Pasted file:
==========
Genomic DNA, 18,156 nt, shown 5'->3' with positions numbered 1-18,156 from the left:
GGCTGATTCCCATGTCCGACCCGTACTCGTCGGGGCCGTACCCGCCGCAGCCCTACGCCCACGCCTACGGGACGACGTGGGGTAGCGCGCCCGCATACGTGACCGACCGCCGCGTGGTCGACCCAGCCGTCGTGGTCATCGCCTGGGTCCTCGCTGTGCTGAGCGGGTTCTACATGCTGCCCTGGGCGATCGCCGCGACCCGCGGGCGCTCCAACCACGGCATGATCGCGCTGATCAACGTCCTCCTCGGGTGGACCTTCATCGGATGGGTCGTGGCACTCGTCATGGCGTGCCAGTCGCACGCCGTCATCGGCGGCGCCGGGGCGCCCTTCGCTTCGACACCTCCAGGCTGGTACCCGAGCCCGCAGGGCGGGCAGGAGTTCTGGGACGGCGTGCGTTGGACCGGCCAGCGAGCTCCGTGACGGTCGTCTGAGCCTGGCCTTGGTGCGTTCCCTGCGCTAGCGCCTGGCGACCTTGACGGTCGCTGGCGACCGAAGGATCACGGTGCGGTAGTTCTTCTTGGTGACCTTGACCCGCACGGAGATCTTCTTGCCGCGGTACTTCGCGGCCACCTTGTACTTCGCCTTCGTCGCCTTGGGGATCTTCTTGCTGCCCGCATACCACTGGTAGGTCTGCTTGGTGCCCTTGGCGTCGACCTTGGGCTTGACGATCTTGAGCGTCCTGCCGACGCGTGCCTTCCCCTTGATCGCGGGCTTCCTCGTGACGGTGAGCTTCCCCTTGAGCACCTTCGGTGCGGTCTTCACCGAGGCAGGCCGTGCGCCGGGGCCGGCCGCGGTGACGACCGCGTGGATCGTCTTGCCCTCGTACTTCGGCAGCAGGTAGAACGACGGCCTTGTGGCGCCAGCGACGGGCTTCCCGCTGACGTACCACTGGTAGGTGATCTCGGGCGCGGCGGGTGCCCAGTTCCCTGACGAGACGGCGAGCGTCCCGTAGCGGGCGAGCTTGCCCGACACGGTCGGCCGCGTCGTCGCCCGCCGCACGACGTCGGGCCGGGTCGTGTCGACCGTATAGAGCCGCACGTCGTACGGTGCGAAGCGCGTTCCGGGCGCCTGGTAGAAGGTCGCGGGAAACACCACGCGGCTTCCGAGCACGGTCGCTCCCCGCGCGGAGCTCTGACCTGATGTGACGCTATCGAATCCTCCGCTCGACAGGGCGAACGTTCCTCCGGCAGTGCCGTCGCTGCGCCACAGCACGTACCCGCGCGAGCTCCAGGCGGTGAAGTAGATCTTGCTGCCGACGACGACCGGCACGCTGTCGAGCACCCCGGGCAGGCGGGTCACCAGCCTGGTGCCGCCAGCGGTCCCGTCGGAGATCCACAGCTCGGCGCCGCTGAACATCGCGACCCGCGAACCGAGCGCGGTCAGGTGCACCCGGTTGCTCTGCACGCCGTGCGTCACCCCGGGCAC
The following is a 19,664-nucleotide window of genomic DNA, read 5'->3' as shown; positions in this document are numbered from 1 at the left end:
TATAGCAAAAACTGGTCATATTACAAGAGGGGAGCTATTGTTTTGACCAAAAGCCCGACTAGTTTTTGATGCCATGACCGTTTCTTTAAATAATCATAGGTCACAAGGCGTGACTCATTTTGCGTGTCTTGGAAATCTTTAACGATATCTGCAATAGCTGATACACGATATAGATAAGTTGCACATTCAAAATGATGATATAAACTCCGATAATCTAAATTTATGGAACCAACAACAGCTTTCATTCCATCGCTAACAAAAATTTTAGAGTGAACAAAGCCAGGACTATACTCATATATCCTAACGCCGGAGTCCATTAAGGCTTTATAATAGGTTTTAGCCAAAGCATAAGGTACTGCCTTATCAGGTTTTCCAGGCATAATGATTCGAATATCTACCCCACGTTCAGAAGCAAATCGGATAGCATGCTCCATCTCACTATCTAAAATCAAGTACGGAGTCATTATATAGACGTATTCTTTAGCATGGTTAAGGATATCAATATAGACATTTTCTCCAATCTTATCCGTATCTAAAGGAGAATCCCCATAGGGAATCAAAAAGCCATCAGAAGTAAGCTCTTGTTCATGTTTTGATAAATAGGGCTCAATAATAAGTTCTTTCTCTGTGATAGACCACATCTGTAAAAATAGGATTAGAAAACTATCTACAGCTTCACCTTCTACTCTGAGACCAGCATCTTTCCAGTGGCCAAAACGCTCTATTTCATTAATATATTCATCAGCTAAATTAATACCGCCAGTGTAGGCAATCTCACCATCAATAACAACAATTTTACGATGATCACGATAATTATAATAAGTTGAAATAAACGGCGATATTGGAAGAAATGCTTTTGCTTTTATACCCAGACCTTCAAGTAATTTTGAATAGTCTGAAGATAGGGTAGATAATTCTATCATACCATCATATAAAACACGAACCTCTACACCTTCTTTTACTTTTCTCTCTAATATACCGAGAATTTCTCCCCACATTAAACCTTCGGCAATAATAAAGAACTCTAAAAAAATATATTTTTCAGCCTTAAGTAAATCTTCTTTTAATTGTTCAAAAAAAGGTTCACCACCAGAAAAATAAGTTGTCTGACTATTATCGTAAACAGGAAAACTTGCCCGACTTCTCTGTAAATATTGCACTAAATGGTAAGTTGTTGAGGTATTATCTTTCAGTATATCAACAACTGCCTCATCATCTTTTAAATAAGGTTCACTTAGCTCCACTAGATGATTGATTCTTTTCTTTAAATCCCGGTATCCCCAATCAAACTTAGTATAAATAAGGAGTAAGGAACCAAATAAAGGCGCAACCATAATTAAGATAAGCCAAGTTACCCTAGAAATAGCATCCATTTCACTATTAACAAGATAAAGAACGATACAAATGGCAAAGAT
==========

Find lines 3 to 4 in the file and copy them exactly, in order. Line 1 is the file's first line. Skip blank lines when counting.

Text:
The following is a 19,664-nucleotide window of genomic DNA, read 5'->3' as shown; positions in this document are numbered from 1 at the left end:
TATAGCAAAAACTGGTCATATTACAAGAGGGGAGCTATTGTTTTGACCAAAAGCCCGACTAGTTTTTGATGCCATGACCGTTTCTTTAAATAATCATAGGTCACAAGGCGTGACTCATTTTGCGTGTCTTGGAAATCTTTAACGATATCTGCAATAGCTGATACACGATATAGATAAGTTGCACATTCAAAATGATGATATAAACTCCGATAATCTAAATTTATGGAACCAACAACAGCTTTCATTCCATCGCTAACAAAAATTTTAGAGTGAACAAAGCCAGGACTATACTCATATATCCTAACGCCGGAGTCCATTAAGGCTTTATAATAGGTTTTAGCCAAAGCATAAGGTACTGCCTTATCAGGTTTTCCAGGCATAATGATTCGAATATCTACCCCACGTTCAGAAGCAAATCGGATAGCATGCTCCATCTCACTATCTAAAATCAAGTACGGAGTCATTATATAGACGTATTCTTTAGCATGGTTAAGGATATCAATATAGACATTTTCTCCAATCTTATCCGTATCTAAAGGAGAATCCCCATAGGGAATCAAAAAGCCATCAGAAGTAAGCTCTTGTTCATGTTTTGATAAATAGGGCTCAATAATAAGTTCTTTCTCTGTGATAGACCACATCTGTAAAAATAGGATTAGAAAACTATCTACAGCTTCACCTTCTACTCTGAGACCAGCATCTTTCCAGTGGCCAAAACGCTCTATTTCATTAATATATTCATCAGCTAAATTAATACCGCCAGTGTAGGCAATCTCACCATCAATAACAACAATTTTACGATGATCACGATAATTATAATAAGTTGAAATAAACGGCGATATTGGAAGAAATGCTTTTGCTTTTATACCCAGACCTTCAAGTAATTTTGAATAGTCTGAAGATAGGGTAGATAATTCTATCATACCATCATATAAAACACGAACCTCTACACCTTCTTTTACTTTTCTCTCTAATATACCGAGAATTTCTCCCCACATTAAACCTTCGGCAATAATAAAGAACTCTAAAAAAATATATTTTTCAGCCTTAAGTAAATCTTCTTTTAATTGTTCAAAAAAAGGTTCACCACCAGAAAAATAAGTTGTCTGACTATTATCGTAAACAGGAAAACTTGCCCGACTTCTCTGTAAATATTGCACTAAATGGTAAGTTGTTGAGGTATTATCTTTCAGTATATCAACAACTGCCTCATCATCTTTTAAATAAGGTTCACTTAGCTCCACTAGATGATTGATTCTTTTCTTTAAATCCCGGTATCCCCAATCAAACTTAGTATAAATAAGGAGTAAGGAACCAAATAAAGGCGCAACCATAATTAAGATAAGCCAAGTTACCCTAGAAATAGCATCCATTTCACTATTAACAAGATAAAGAACGATACAAATGGCAAAGAT